Judy was panicked over her investments and frozen in indecision about what to do next. The market wasn’t doing well and she wasn’t sure what all of this meant for her. She was in her mid-fifties, didn’t have a pension (darn those years of doing her own thing) and was single. Late at night, while lying in bed, she was obsessed with the haunting images of ending up as a bag lady, pushing a cart down the street and wearing old clothes. She knew this was irrational- after all she was well educated and considered a success by any objective standard. But she couldn’t get these thoughts out of her head.

Whenever she heard from her investment advisor, she grew more frustrated. He just didn’t seem to get it. The more she expressed her anxiety, the more he talked about numbers, ratios, forecasts, averages, and projections. By the time he got to his third piece of information about her portfolio, she wasn’t even listening anymore. Oh, she was polite enough and looked attentive, but she was overwhelmed by the rush of emotion and the overload of data. She didn’t feel her advisor really understood her- he was a successful guy who looked so confident. And whenever she told him she was anxious, he just responded by giving her more information. She wanted to scream- or cry. All she wished for was to be understood and reassured. Maybe she should find a new advisor- this situation was never going to change. And there was no point in bringing it up to him- he just didn’t seem to understand. She didn’t trust what she was hearing and she certainly didn’t trust that he appreciated her situation.

This is a real scenario and typical of what is happening in the financial services world. Women are frustrated with the inability of most financial institutions to realize that their approach to investing is unique and not like a male approach. This is the reason so many are demanding female advisors. The industry, however, is sadly underserved by women As a result, the business is neglecting the needs of women and are thus ignoring hundreds of millions of dollars of potential revenue and profit.

Ironically, I have researched and consulted to the financial services business for many years but have been an unhappy client as well. It is time for the industry to take charge of the situation and give women what they have been asking for. If not, women will find something else to invest their money in, and it won’t be the market.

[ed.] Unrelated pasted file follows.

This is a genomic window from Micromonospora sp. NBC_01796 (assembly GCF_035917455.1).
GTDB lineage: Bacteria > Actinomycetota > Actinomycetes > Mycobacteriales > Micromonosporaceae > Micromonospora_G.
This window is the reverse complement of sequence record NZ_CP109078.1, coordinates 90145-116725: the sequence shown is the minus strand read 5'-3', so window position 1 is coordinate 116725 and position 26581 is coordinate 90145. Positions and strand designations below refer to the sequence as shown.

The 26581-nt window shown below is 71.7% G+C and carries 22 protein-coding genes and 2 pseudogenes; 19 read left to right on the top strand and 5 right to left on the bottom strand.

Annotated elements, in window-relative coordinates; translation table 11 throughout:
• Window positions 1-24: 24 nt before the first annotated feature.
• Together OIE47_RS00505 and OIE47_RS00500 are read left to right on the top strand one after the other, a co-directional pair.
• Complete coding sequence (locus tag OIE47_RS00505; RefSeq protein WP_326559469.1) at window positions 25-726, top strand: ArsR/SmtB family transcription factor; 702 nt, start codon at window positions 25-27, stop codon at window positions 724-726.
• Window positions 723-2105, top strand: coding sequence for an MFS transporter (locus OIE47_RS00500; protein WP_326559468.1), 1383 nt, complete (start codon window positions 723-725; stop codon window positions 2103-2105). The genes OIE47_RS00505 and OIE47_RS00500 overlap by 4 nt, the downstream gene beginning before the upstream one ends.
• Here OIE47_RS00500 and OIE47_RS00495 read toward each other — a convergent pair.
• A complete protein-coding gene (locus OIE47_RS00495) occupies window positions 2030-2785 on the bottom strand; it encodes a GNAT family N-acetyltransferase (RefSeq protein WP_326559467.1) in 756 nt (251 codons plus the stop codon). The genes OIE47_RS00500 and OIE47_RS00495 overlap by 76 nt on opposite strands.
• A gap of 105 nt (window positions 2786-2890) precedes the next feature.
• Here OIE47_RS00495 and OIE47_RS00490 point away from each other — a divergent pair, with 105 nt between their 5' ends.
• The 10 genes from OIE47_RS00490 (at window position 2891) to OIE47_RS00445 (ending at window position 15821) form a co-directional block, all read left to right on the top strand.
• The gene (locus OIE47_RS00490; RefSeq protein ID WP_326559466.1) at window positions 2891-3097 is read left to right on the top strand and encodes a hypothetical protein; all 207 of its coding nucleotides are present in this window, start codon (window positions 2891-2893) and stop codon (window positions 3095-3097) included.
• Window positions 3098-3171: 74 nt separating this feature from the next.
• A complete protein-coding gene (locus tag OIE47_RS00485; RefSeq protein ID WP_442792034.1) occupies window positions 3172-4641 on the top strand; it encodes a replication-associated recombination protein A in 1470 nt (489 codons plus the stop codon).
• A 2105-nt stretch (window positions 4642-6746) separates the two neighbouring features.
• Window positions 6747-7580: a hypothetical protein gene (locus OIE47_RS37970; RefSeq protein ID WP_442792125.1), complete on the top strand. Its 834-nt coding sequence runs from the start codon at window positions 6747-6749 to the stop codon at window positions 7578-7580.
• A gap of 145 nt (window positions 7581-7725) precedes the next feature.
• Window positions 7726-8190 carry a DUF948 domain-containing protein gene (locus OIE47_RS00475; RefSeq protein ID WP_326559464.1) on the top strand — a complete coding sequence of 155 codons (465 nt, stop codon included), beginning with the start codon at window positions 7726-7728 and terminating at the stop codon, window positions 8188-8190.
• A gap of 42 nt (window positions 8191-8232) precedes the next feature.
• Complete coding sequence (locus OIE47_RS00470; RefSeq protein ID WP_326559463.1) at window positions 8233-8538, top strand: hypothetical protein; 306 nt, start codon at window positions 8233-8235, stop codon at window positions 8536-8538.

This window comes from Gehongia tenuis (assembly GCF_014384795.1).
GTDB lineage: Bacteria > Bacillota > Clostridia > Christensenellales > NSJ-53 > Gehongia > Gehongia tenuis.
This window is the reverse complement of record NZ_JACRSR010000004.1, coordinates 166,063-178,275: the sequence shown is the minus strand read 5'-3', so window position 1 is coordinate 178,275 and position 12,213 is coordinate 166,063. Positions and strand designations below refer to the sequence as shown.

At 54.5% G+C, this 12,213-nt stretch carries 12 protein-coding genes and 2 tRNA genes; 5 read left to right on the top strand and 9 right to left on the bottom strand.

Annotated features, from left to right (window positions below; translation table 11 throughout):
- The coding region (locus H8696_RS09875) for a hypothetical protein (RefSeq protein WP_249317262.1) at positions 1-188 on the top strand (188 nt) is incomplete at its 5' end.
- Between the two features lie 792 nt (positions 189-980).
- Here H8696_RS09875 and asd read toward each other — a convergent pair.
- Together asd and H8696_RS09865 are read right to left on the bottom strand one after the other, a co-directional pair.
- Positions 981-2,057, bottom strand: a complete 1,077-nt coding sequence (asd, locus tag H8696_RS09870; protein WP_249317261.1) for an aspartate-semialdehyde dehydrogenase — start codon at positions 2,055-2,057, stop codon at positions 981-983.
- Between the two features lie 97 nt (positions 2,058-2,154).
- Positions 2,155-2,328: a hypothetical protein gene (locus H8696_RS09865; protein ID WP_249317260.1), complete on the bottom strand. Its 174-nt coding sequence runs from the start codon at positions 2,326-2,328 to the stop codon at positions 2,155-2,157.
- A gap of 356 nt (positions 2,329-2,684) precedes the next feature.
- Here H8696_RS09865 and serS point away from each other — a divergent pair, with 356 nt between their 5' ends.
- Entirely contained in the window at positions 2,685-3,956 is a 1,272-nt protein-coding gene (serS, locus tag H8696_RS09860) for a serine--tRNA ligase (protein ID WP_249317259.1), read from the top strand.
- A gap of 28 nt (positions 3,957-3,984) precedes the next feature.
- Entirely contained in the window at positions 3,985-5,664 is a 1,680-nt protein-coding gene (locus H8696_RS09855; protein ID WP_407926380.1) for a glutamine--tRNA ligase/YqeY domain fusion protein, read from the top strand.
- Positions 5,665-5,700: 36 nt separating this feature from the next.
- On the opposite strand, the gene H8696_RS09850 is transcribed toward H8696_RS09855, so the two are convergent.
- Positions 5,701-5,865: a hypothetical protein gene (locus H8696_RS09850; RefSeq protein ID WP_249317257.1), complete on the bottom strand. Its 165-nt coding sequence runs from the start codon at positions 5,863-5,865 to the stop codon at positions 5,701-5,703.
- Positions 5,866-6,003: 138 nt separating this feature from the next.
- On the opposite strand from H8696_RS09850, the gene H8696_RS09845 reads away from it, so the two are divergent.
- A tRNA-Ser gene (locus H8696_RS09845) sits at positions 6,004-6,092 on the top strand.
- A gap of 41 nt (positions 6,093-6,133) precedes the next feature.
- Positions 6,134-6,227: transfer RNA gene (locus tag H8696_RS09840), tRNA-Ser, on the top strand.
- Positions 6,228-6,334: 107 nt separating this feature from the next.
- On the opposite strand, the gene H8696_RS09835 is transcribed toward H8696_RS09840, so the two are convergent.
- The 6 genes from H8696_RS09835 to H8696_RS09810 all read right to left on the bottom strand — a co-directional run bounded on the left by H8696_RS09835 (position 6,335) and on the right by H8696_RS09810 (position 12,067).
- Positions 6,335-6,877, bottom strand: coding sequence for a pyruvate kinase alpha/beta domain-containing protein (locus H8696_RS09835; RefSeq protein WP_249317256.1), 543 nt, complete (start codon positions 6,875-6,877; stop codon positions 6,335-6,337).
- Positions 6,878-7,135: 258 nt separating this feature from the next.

One of the first things advisors need to understand in dealing with women is that the relationship is all important. This requires advisors to shift mindsets from selling to listening. Advisors also need to slow down and invest the time to develop the relationship. Throw out the script and the process- it won’t help you here. What women; no, all customers, want is genuineness. They want you to be real. And to know that you’re sincere. They want to be reassured that not only are you listening, but that you’re really hearing what they have to say. That you are invested in their dreams, their ambitions and that you understand their fears and insecurities.

Right about now, you’re probably thinking that I’m advocating that you become well-versed in psychology. Absolutely not. But I am advocating that you learn how to have a meaningful conversation. It’s not impossible and doesn’t require you to change who you are or to fake it. There are skills and methods which will make it easier.

Financial professionals and their clients need to be able to better manage their relationships. They need to understand their client’s attitude towards money. My experience and research has led me to classify our money attitudes into six elements: Analytical Orientation, Financial Acumen, Optimistic Orientation, Abundance orientation, Trust Orientation and Urgency Orientation. Where a client ranks on these elements will inform the advisor about the most appropriate means of interaction with his/her client through market ups and downs.

Building a trusting relationship with women investors is a different journey than building one with men. It’s well worth the investment of your time to get to know your client on a personal level. If you rush to a product sell, you will likely intimidate your client or scare her away. She will want to understand you, know how you think and what your values are. She will want to ensure that your values align with her values.

MyMoneyMindset™ can guide you and your client through that process. It will make what could be an awkward conversation much more comfortable. Your client will appreciate your interest and you will appreciate the process which helps you develop the conversation at a much more meaningful level. You will develop a reputation for superior client relationships and a referral level which will soar. https://www.seattlemoneycoach.com/

Deborah Nixon
President, Trust Learning Solutions
Co-Founder The Real Executive™
Co-Founder, MyMoneyMindset™
60 Bloor Street West, Ste 1100
Toronto Ontario M4W 3B8
Ph: 416-763-6985
Cell: 416-986-7049

Article Source: http://EzineArticles.com/5868969

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